PC Gear Lab

How to Remove Processor from a Motherboard? – 5 Steps

Whether you’re doing upgrades or some maintenance on a computer, once in a while you find yourself needing to remove the processor from the motherboard. Here you’ll see just how to remove processor from a motherboard.

This can seem a little terrifying, especially for people who have hardly any experience with opening up a computer, let alone removing some of its components. Removing it involves opening up your PC, removing the cooling system to expose the processor, and ejecting it.

As simple as that may sound, there’s a lot of planning that goes into doing this, not to mention the risk involved. You could end up inadvertently breaking your computer if you do the wrong thing when removing the processor.

The usual deal is that this process requires time, and a good deal of know-how to do correctly and minimize the risks involved.

What You’ll Need

First, you’ll need basic tools like a screwdriver and maybe a pry tool just in case some latches hold the case together.

You will also need an antistatic wrist strap. Your body does carry some static that is harmful to sensitive electrical components. The wrist strap helps dissipate the static by “earthing”, thus reducing the chances of electrostatic damage.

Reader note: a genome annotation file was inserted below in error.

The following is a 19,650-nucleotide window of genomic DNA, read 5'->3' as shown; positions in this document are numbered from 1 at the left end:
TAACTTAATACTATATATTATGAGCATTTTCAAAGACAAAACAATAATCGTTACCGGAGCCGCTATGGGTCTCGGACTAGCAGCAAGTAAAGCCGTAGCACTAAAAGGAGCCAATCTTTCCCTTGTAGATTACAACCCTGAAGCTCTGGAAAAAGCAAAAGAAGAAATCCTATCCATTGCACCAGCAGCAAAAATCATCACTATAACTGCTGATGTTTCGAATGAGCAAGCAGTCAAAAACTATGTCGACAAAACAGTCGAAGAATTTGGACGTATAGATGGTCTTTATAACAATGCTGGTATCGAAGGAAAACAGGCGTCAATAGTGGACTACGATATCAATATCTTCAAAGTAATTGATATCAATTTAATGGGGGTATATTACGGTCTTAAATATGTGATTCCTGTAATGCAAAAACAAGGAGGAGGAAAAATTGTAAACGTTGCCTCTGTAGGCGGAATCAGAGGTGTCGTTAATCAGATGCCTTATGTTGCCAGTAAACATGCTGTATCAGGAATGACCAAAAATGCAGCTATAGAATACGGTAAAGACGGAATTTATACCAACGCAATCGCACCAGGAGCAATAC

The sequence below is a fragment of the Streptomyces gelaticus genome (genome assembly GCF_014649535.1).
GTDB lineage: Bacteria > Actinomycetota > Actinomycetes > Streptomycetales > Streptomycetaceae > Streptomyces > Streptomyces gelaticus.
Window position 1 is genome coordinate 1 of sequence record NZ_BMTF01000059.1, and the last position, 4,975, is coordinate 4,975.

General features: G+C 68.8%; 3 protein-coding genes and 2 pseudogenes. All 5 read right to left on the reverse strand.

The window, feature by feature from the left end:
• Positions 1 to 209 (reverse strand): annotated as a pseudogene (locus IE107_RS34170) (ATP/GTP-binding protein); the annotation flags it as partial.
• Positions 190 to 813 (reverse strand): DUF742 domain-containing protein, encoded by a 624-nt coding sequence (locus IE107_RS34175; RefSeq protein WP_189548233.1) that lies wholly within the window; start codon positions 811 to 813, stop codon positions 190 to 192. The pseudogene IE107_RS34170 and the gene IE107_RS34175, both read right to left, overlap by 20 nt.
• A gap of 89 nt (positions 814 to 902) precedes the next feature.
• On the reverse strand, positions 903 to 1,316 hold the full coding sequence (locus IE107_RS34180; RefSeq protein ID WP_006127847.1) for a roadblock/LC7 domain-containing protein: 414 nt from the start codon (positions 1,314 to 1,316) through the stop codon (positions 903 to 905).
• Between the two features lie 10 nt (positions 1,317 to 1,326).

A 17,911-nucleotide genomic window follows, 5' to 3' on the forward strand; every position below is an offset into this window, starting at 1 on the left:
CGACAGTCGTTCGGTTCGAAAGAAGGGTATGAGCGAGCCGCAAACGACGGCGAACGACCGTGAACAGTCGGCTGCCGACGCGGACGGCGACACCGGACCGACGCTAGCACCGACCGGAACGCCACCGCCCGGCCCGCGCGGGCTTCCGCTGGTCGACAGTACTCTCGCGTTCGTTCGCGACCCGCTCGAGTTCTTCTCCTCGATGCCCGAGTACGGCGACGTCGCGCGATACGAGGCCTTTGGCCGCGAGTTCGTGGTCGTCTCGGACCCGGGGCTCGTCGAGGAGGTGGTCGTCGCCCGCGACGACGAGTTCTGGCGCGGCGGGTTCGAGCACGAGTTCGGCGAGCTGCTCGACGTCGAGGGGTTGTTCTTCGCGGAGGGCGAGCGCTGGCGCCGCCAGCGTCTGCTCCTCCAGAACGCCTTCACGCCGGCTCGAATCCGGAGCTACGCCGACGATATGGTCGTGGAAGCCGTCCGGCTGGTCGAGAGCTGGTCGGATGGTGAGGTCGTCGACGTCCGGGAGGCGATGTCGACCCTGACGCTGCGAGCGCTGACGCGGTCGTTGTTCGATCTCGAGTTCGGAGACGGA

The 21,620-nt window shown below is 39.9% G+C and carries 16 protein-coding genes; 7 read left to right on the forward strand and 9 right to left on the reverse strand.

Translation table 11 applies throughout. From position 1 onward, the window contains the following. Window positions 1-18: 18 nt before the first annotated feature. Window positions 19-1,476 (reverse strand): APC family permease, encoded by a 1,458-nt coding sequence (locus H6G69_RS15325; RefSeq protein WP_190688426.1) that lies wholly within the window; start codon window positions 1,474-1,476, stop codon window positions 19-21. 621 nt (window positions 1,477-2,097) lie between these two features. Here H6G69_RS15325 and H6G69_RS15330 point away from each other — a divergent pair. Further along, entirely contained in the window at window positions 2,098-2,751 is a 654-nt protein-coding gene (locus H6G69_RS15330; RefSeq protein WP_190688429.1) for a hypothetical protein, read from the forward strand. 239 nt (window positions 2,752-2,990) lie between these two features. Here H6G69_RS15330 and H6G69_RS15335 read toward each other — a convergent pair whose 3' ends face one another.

If you don’t have this you can continue but ensure you constantly touch a metal surface like the computer’s case.

You can do this on your desk and if you have an antistatic mat even better. You’ll also need a small container to keep the screws in so you don’t lose them in the process.

Also Read: How to Update Motherboard Drives?

How to Remove Processor from a Motherboard?

This multi-step process will need you to exercise due diligence so that you don’t incur any damages or risk electrical shocks while working on the computer. So being prepared is one thing, but also make sure the workspace is clear and well-lit for a better experience.

1. Power off The Device

Whenever you need to disassemble any electrical equipment, the first step is usually to power it off.